Tuesday, March 12, 2013

New, lesser marijuana offense would reduce strain on local budgets

At the Texas House Criminal Jurisprudence Committee this morning , Rep. Harold Dutton has a bill up, HB 184, that would significantly reduce county indigent defense costs and prevent law enforcement from diverting limited local police resources from more important duties by carving out possession of an ounce or less of marijuana and making it a Class C misdemeanor. Presently, possession of up to two ounces is a Class B misdemeanor and if the bill passes, possession of one to two ounces would still fall under the higher penalty category. But possession of a lesser amount would become a fine-only offense. According to the Department of Public Safety, there were 69,770 arrests for marijuana possession in 2011 (the last year for which data is available), up from 57,172 in 2003.

Counties must pay for lawyers when an indigent person is charged with a Class B misdemeanor but Class Cs - because the defendant is not at risk of a jail sentence - do not entitle the defendant to a county paid attorney. Since nearly 60% of drug possession arrests in this state are of pot smokers - and most are not for large amounts - this legislation would reduce indigent defense and county jail costs for people caught with user-level quantities of pot while still maintaining the drug's criminal status. And of course, Class C offenders pay fines, contributing income to county coffers, while offenders sent to jail cost taxpayers money.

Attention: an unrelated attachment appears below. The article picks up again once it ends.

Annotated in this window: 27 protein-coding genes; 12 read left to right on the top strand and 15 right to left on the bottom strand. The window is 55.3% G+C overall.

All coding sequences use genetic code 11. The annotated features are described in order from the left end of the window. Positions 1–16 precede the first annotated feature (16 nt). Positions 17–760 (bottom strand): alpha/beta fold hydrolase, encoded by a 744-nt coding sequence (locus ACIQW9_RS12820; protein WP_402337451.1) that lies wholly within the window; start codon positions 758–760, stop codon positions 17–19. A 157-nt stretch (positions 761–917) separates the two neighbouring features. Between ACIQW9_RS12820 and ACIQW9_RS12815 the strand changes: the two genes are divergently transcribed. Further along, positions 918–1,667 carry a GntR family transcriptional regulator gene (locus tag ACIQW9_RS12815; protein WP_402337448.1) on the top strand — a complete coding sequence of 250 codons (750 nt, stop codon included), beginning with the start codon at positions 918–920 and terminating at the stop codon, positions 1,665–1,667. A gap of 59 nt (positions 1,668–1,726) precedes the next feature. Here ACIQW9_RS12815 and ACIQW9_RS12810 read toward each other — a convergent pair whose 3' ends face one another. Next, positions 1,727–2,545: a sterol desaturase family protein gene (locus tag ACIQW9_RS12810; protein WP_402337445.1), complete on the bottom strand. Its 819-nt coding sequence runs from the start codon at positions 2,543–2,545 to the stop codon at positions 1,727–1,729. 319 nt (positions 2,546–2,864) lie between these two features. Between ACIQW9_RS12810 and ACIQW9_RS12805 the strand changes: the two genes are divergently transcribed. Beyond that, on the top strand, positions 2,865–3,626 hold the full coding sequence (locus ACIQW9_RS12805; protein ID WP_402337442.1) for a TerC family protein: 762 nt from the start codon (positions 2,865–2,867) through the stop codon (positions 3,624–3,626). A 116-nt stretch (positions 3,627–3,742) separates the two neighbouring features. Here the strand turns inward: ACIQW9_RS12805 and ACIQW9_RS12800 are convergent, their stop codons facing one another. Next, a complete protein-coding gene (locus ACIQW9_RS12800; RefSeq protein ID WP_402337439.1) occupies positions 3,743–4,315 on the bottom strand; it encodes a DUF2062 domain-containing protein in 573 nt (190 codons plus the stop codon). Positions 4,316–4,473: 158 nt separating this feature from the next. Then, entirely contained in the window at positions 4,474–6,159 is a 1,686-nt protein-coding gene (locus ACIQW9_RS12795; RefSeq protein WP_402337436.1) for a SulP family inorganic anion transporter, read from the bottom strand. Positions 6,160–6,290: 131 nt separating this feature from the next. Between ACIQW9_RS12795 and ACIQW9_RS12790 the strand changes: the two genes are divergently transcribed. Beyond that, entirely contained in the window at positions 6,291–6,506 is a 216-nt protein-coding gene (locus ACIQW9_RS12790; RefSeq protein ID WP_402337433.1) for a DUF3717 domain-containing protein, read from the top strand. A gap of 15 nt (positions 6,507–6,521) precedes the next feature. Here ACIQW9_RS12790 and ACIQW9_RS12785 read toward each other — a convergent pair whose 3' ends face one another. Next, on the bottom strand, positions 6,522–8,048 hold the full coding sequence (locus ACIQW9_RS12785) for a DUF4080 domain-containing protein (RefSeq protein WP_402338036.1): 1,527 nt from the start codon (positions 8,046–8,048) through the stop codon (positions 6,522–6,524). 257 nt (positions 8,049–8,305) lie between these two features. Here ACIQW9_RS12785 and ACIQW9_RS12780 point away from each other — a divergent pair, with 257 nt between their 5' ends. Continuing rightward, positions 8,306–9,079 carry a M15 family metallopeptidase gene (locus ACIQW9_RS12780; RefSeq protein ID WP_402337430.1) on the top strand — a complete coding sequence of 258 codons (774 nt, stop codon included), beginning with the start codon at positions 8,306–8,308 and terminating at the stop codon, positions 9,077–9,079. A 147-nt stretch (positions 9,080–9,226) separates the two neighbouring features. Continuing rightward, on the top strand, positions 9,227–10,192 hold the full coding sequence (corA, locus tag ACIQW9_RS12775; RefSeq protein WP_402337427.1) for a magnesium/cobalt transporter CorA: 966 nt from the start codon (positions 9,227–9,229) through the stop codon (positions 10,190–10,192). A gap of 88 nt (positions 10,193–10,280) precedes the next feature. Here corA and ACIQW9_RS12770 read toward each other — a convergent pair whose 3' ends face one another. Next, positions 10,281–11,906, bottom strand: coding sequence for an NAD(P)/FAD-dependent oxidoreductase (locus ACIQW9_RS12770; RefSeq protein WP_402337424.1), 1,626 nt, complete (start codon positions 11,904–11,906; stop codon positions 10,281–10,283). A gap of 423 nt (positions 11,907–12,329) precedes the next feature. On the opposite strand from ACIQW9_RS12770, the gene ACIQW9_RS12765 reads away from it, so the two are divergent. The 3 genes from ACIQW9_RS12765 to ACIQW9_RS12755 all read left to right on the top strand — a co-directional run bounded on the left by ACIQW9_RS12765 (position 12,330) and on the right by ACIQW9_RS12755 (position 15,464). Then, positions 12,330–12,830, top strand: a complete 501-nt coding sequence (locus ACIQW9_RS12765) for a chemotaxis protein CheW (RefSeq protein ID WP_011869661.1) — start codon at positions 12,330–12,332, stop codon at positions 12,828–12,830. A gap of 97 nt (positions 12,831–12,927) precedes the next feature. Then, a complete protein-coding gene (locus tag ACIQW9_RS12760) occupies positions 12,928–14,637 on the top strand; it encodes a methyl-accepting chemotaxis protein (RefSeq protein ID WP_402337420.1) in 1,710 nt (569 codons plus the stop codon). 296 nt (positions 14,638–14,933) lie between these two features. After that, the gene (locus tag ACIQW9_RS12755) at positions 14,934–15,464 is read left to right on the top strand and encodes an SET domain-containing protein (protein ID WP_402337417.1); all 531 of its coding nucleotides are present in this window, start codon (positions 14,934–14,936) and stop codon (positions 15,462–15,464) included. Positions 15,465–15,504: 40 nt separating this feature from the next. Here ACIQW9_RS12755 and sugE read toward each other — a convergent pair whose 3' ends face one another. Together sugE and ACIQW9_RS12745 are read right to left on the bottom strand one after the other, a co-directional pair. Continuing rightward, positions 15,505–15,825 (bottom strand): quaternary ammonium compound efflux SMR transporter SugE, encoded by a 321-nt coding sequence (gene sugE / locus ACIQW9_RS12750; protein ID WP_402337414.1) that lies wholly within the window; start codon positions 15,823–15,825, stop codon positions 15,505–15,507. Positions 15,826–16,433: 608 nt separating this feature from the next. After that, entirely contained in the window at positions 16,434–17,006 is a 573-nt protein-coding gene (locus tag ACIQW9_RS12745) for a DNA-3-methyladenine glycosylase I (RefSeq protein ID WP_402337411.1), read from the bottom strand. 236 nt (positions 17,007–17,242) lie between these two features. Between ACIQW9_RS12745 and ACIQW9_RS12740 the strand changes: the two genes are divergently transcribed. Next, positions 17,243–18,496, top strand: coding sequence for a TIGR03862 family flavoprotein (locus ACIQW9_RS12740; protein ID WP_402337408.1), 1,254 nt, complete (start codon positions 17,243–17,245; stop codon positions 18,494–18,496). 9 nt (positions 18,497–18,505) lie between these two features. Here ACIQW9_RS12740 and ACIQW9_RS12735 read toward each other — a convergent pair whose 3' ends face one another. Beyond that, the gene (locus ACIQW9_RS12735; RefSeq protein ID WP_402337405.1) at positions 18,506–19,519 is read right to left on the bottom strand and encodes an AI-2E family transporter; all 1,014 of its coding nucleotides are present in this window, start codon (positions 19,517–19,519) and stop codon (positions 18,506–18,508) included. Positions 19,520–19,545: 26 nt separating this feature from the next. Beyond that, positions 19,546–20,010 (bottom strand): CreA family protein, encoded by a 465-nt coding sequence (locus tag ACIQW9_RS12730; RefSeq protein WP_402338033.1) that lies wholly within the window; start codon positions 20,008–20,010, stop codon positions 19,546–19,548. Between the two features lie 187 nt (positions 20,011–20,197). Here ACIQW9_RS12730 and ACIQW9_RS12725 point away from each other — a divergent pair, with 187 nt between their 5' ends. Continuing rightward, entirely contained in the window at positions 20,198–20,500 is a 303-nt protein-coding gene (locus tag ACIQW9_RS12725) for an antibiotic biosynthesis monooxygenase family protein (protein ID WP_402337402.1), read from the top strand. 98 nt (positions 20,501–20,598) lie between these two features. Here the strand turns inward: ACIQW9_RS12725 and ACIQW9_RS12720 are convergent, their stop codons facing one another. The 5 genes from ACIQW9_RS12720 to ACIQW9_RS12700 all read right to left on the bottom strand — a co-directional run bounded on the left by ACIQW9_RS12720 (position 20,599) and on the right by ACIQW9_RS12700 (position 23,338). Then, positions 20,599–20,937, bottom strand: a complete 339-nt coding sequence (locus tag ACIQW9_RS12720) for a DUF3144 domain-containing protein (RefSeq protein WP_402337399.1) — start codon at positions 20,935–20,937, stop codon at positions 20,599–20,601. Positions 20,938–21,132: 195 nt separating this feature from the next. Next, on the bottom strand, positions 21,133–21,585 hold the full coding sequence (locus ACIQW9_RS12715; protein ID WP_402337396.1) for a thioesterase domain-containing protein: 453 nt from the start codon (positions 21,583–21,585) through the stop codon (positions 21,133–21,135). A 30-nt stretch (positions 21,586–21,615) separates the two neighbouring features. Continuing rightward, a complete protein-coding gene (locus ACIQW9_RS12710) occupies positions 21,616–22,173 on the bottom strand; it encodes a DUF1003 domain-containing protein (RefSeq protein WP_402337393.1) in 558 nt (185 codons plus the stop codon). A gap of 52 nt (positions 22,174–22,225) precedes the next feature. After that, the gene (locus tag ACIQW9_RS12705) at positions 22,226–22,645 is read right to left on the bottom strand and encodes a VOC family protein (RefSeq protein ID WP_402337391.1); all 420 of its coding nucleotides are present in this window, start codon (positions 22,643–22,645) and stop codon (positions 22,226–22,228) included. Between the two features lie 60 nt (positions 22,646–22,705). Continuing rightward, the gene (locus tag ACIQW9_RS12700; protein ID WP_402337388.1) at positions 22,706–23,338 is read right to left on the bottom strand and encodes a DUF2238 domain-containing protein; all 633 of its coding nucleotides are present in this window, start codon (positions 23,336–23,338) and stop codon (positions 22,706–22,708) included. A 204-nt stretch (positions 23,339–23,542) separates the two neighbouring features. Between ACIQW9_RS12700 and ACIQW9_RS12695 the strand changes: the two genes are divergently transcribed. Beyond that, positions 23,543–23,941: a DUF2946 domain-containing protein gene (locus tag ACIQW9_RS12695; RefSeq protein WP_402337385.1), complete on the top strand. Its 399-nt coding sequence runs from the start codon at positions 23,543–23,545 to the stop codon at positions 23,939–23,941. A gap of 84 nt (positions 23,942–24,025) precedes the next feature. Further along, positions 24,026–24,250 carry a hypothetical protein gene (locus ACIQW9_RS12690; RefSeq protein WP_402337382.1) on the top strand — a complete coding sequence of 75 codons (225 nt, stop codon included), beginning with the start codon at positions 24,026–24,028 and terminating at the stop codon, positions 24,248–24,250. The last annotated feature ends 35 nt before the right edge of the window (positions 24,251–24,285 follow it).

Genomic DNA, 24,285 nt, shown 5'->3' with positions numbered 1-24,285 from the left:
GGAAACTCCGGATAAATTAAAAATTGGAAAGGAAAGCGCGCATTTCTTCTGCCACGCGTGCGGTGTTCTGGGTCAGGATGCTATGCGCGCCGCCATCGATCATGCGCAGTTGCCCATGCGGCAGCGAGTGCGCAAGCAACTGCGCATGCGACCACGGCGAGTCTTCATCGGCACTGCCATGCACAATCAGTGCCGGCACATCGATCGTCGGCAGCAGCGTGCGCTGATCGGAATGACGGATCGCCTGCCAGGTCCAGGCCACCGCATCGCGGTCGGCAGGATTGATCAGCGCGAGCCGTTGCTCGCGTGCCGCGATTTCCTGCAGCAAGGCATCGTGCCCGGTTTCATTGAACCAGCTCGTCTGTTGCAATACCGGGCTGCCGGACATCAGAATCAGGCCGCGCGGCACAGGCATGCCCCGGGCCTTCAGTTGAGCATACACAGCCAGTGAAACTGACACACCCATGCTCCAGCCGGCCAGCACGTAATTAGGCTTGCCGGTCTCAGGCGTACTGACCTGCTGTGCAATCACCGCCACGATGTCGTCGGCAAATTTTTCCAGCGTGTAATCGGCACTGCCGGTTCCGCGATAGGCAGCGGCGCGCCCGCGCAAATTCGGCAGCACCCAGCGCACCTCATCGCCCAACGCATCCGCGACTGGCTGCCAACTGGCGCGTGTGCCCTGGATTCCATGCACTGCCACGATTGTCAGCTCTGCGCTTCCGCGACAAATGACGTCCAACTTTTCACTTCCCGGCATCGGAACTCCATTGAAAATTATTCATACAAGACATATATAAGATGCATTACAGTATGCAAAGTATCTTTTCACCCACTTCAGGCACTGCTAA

From a fiscal perspective, Dutton's bill makes loads of sense. But perhaps, for a change, this year it may make political sense, too. In 2005 under leadership of then-Chairman Terry Keel, this same committee approved a similar bill unanimously, with several Republicans including Keel and Rep. Debbie Riddle voting for the measure. But then-Speaker Tom Craddick would not allow the bill to go to a floor vote, ostensibly to "protect" the members from voters like this guy. With a different Speaker and a fresh, new committee - plus public opinion on the subject changing dramatically - it's a good time to take another serious run at the proposal.

Rep. Dutton has modified the legislation from the version that passed out of the House Criminal Jurisprudence Committee back in 2005, which would have simply reduced the penalty category for up to two ounces to a Class C misdemeanor. This bill carves out a new, lesser offense category for possession of smaller amounts, though penalties would increase for someone repeatedly caught with the drug.

This bill pales in comparison to developments in Colorado and Washington state, where legalize, tax and regulate laws were approved by voters in the November election. All pot possession under Dutton's bill would remain a criminal offense. But the bill would afford more equitable punishment for the lowest-level offenders, provide tremendous relief to county indigent defense costs, lessen population pressure on county jails, and keep more police officers on the street, letting them focus on more serious offenses. Rep. Dutton has a reputation as a liberal, but in many ways HB 184 is a profoundly conservative bill.


Anonymous said...

Except in obvious situations, like where there's only 1 joint, how will arresting officers know whether to charge a person with a Class C or a Class B misdemeanor?
It's also too bad that the bill doesn't make mandatory the issuance of a citation to a Class C offender.

Anonymous said...

they weight it, to determine the quantity, ie weight..and the bill provides that anything less than 1 ounce can only be a class C, for which a citation and fine can only be issued.